If you’re thinking of switching your home loan, what is most important to you? The headline interest rate? The service from the lender you’re remortgaging to? Or the fees involved in the switch?
A leading consumer website revealed in 2011 that fees for fixed and variable remortgage deals had risen by 13 per cent in the preceding 20 months. So, if you’re considering a remortgage, it’s crucial that you factor in any fees before you decide to proceed. Fees come in all shapes and sizes and our guide looks at the most common fees you’ll encounter.
Data published in summer 2011 found that between September 2009 and June 2011, remortgage arrangement fees rose by one seventh with many deals charging arrangement fees of over £700-£800.
Clare Francis from the website that commissioned the research said: “When looking for a new mortgage, it’s easy to be lured in by low headline rates, however it is vital borrowers take into account arrangement and booking fees as part of the overall cost.”
Sometimes, a remortgage deal with a higher rate and lower fee can actually work out cheaper than a deal with a low ‘headline’ rate. For example, on a £100,000 ‘interest only’ mortgage, a two year fixed rate at 3 per cent with a £999 arrangement fee would cost £6,999 over two years. A deal at a higher rate of 3.25 per cent with no fee would cost £6,500 over the same period – a saving of £499.
Ms Francis added: “That said, for some people it may be worth paying a high fee in order to benefit from the lowest interest rate. It will all depend on the amount you are looking to borrow – on large mortgages a high fee can be worth paying in order to secure a low rate.”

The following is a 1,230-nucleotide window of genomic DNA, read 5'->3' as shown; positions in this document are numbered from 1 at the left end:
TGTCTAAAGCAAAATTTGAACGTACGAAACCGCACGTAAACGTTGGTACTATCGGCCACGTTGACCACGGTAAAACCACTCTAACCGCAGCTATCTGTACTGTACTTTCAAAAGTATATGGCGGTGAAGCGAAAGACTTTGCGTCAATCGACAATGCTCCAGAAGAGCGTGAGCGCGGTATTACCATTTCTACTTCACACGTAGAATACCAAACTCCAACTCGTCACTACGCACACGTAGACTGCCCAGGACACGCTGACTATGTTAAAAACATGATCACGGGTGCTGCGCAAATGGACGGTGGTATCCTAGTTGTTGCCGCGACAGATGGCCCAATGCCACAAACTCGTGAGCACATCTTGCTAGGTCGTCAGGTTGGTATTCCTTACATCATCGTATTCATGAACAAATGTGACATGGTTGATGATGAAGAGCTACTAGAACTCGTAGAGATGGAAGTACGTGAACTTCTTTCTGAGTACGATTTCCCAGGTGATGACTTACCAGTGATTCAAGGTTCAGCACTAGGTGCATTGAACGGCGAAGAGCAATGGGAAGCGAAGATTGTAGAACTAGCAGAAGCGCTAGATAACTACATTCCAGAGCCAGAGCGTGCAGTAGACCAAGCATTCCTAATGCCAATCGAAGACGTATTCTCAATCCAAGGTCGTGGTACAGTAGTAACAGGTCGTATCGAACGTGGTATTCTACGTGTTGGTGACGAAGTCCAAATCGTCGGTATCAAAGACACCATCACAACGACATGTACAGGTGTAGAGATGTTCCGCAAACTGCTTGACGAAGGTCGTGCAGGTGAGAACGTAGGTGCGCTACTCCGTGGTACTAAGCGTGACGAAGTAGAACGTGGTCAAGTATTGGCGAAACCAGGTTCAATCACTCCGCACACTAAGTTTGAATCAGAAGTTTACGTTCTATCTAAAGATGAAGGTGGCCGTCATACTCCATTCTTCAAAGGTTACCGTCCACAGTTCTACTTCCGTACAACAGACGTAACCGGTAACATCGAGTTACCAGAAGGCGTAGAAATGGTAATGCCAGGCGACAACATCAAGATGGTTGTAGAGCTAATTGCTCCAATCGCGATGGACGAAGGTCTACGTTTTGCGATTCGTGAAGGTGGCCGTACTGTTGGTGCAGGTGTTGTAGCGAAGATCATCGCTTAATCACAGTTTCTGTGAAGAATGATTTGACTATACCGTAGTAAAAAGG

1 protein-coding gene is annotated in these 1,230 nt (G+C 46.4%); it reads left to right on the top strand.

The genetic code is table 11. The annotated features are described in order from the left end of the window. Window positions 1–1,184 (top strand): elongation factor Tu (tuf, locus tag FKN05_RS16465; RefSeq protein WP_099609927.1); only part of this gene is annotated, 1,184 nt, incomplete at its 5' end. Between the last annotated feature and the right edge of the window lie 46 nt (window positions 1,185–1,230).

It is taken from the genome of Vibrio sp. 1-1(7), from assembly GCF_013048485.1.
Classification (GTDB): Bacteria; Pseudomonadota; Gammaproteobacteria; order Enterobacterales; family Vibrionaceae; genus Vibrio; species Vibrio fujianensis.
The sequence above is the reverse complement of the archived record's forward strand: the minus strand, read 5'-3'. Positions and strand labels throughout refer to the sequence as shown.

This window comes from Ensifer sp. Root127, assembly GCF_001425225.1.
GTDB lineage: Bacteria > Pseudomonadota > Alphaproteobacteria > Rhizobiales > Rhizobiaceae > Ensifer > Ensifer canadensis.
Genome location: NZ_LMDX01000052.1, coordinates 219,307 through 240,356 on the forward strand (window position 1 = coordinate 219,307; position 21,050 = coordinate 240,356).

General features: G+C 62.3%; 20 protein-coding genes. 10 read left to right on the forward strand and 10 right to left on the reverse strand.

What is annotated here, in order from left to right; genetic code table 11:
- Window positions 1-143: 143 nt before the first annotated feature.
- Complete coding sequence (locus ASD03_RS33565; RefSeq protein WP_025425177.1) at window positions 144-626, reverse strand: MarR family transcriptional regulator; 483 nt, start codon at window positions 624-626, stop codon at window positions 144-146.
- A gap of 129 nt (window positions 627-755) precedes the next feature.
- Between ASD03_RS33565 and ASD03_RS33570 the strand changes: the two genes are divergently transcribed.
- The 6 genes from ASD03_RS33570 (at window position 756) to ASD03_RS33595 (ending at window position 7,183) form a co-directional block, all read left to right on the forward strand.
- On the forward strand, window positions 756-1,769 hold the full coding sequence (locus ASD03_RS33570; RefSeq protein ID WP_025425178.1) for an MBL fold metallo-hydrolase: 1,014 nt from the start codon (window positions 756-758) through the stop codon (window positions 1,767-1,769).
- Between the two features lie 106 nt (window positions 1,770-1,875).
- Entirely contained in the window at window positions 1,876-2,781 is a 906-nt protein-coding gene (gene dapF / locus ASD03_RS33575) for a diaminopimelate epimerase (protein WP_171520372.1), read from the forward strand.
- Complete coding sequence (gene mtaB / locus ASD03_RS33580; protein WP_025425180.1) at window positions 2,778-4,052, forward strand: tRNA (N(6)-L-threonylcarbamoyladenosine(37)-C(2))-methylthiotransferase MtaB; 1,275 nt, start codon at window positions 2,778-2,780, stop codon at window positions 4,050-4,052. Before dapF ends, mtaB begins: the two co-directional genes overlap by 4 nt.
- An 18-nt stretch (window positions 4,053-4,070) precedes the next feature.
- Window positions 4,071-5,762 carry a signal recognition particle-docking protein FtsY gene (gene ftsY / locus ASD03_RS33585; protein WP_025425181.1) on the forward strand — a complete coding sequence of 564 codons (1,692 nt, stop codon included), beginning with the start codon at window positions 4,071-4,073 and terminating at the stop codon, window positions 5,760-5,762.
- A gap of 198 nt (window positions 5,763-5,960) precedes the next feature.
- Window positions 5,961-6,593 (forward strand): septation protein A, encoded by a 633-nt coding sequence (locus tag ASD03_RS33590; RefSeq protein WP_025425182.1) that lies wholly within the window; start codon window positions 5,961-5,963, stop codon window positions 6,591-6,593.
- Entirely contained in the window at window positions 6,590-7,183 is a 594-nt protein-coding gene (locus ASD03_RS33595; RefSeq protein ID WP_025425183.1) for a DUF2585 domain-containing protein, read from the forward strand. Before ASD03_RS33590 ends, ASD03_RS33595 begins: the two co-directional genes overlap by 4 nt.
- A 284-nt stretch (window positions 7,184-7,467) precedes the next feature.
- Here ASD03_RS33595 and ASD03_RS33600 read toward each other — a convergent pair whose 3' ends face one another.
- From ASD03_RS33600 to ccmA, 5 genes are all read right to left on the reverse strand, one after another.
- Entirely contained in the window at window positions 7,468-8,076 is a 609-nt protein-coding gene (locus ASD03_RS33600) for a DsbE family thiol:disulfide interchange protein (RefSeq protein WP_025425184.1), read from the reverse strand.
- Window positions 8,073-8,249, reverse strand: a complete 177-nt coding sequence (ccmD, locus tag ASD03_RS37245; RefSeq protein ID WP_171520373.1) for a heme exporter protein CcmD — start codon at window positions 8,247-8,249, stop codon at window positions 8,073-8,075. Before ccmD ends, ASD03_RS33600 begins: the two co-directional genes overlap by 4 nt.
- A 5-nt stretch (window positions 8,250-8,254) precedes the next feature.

When you remortgage, the new lender will need to value your home. This is to establish that there is sufficient security on which to lend and that your loan remains within their ‘loan to value’ limit.
Many lenders will meet the cost of a survey as part of the ‘remortgage package’ associated with a fixed or discounted deal. However, some lenders will charge you for this valuation. Costs for a survey vary depending on the value of your home and can range from £200 to over £1,000.
When you switch your home loan from one provider to another, there is some legal work involved. Even if it is a straightforward remortgage a conveyancer will have to obtain a settlement figure from your existing lender and repay the loan. They may also have to conduct searches on behalf of your new lender.
As above, a lender will sometimes meet the cost of the conveyancing involved in your remortgage. However, others will insist you employ your solicitor and foot the bill. And, if there is any additional work involved – perhaps you are transferring the title from single to joint names – you are likely to have to pay for this.
Many people employ the services of a mortgage broker when they remortgage. Mortgage brokers can scour the market to find the best deal for clients and can also help liaise with lenders to simplify the remortgage process.
Many brokers receive their income from the mortgage lender with whom they place your loan. However, some brokers charge for advice. Make sure you understand what fee your broker is charging you and factor this in when deciding whether it is financially viable to remortgage.
Charges to your existing lender
As well as any fees that you may pay to your new lender, you may also have to pay some fees to your existing mortgage company. These could be in the form of:
- Early repayment charges – these generally apply if you are within the period of a fixed or discounted rate. For example, if you come out of a fixed rate deal early you will generally pay a penalty for doing so
- Admin charges – your existing lender may charge an administration fee or ‘closing fee’ for ending your account
- Deeds handling fees – Your existing lender may levy an administration charge for holding your deeds during the term of the mortgage or for handling them and providing them to your solicitor
Take fees into account when you remortgage
When switching your home loan it is easy to be tempted by a low headline interest rate. However, it is important that you take any fees into consideration before proceeding. A good mortgage broker can help you weigh up the costs and benefits of a remortgage to establish whether it is worthwhile.